health

Keloids: What It Really Means If You Have A Hard, Fleshy Bump On Your Ear Piercing

by Ileana Paules-Bronet
Ileana is a writer on the Original Content team. She lives in Brooklyn, NY.

When I was young, I always thought piercings were so cool.

Like this grandma who got her nose pierced, I found piercings fascinating.

I was jealous when my cousin got her cartilage pierced, but when I saw her a few months after she got her piercing, there was no more earring in her ear — instead, there was a fleshy bump.

In the exact place where her piercing had been, she now had a pea-sized lump of skin.

It turns out that this seemingly-unexplained bump was actually a keloid. A keloid is a lump of excess skin that occurs when there is a buildup of scar tissue. Usually they form at the site of small wounds or piercings.

Unfortunately, keloids are pretty common — and people who have keloids might have more than one of them.

To learn more about these fleshy bumps, how they form, and how you can prevent and treat them, read below.

Thumbnail Photo: Wikimedia / Htirgan

What Are Keloids?

what are keloids
Laura Caseley for LittleThings

According to the U.S. National Library of Medicine, “A keloid is a growth of extra scar tissue. It occurs where the skin has healed after an injury.”

People under age 30 are most susceptible to keloids. Keloids are also known to run in families.

Although keloids are a type of scar, the American Academy of Dermatology (AAD) explains that keloids are different then other scars because they grow much larger than the wound itself.

How Do You Get Keloids?

keloids causes
Laura Caseley for LittleThings

Keloids most often occur after skin injuries, such as acne, burns, chickenpox, vaccination sites, minor scratches, ear or body piercings, or cuts from trauma or surgery.

According to the AAD, in rare cases, keloids can form when there is no skin injury at all — these are called “spontaneous keloids.”

Typically, keloids are skin-colored, red, or pink and are located over the injury site. They can be ridged or lumpy, and they may be tender, itchy, or irritated.

How To Get Rid Of Keloids
Remedy #1: Apple Cider Vinegar

keloids acv
Laura Caseley for LittleThings

Often, keloids don’t need to be treated at all, but if they bother you, there are home remedies and medical procedures that are available to treat keloids.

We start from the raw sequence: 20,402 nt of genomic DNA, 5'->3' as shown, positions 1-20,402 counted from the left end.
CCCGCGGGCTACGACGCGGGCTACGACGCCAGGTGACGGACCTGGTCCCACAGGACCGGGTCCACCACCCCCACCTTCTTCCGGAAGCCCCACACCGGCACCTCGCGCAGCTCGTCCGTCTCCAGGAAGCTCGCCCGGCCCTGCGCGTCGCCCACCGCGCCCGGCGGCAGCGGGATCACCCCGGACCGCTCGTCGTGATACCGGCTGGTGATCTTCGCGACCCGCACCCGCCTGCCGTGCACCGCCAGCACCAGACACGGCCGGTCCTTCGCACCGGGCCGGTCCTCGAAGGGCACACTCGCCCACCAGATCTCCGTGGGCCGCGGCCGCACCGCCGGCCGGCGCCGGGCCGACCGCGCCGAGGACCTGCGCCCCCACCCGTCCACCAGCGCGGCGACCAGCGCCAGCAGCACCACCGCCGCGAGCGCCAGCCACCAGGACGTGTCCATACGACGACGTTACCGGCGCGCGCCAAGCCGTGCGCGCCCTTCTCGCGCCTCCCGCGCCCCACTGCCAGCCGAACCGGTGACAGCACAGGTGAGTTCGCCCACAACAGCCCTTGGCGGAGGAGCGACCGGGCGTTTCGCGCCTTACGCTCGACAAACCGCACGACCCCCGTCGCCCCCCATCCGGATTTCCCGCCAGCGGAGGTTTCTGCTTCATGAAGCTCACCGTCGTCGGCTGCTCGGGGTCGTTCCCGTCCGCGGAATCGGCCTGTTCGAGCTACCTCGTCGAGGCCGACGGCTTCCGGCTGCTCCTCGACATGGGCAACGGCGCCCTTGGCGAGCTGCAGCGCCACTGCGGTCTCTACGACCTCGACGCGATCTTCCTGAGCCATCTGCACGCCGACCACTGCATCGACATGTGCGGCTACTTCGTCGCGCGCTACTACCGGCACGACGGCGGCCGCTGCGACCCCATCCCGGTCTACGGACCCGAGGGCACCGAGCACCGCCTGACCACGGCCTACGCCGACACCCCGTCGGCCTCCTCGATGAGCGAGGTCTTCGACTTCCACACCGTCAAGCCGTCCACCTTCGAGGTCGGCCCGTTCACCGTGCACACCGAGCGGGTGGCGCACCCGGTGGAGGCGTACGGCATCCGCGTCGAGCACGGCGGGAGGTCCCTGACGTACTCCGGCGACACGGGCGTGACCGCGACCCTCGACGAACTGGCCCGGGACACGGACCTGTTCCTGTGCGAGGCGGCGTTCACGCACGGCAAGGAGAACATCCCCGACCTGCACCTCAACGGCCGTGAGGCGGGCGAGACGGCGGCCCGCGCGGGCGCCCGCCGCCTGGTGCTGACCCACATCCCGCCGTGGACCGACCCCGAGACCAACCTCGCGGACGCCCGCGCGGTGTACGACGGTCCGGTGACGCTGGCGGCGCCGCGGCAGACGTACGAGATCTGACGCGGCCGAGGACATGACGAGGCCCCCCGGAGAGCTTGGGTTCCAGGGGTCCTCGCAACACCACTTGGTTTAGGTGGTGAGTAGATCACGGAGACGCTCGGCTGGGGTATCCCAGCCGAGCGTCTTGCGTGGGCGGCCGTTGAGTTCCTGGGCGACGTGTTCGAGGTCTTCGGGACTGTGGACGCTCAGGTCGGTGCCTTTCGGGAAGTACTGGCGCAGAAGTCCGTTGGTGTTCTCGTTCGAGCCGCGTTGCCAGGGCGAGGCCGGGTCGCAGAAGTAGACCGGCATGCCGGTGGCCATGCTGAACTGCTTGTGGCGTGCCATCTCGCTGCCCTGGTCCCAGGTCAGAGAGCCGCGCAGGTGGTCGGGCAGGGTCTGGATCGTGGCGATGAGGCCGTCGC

One home remedy that some people swear by is using apple cider vinegar to reduce the size of the keloid. To do this, apply apple cider vinegar to the keloid in the evening, then go to sleep — the keloid may begin to shrink.

Remedy #2: Over-The-Counter Products

keloids medication
Laura Caseley for LittleThings

To reduce the size of keloids, some people choose to turn to over-the-counter products.

Many scar creams and lotions are created with both scars and keloids in mind, so they may be effective in reducing the visibility of keloids.

Remedy #3: Prescription From A Doctor

keloids prescription
Laura Caseley for LittleThings

If you think you have a keloid, the best thing to do is to go to your doctor — they can test the area to see if it is actually a keloid, and then they can recommend a treatment plan.

In certain cases, family doctors or dermatologists may prescribe medication for keloids.

Remedy #4: Surgery

keloids surgery
Laura Caseley for LittleThings

Sometimes, doctors will recommend an in-office procedure to get rid of your keloids.

One option is corticosteroid injections, another option is cryotherapy (freezing), and yet another option is laser treatment.

Your doctor may also recommend surgical removal of the keloid — unfortunately, the scar from this surgery can cause keloids to grow even larger if you’re especially prone to them.

How To Prevent Keloids
Prevention Method #1: Take Care Of Cuts And Piercings

prevent keloids
Laura Caseley for LittleThings

The best way to get rid of keloids is to never get them in the first place. In order to do that, you need to focus on prevention.

Some people are more prone to keloids than others, but even if you have keloid-prone skin, there are things you can do to prevent these scars.

One of the most important things you can do to prevent keloids is to take proper care of piercings and cuts.

If you get a piercing or cut, wash the area immediately with soap and water, and gently cleanse the wound until it heals. Don’t use any products that are too drying, like rubbing alcohol or hydrogen peroxide.

After that, the AAD recommends you bandage the area with sterile petrolatum gauze to keep the area moist. Keep the area protected from the sun by using clothing and bandages to cover the area, or by using sunscreen (only after the wound heals).

Prevention Method #2: Talk To A Doctor Right Away About Worrying Symptoms

keloid doctor
Laura Caseley for LittleThings

If you notice the skin around a wound site, piercing, or tattoo thickening, you should talk to a doctor right away.

The earlier you talk to your doctor about your forming keloid, the earlier they can fit you with a pressure garment or pressure piercing — these can reduce the size of the forming keloids.

Prevention Method #3: Nip Pimples And Sores In The Bud

keloids pimples sores
Laura Caseley for LittleThings

When pimples and sores appear, they can eventually turn into scarring, which can turn into keloids.

If you notice a pimple or sore, don’t pick at it, but be gentle with your skin and keep the areas clean. Visit your doctor if you’re worried that a sore or pimple might lead to a keloid.

If you think everyone should know more about keloids, please SHARE this article with your friends!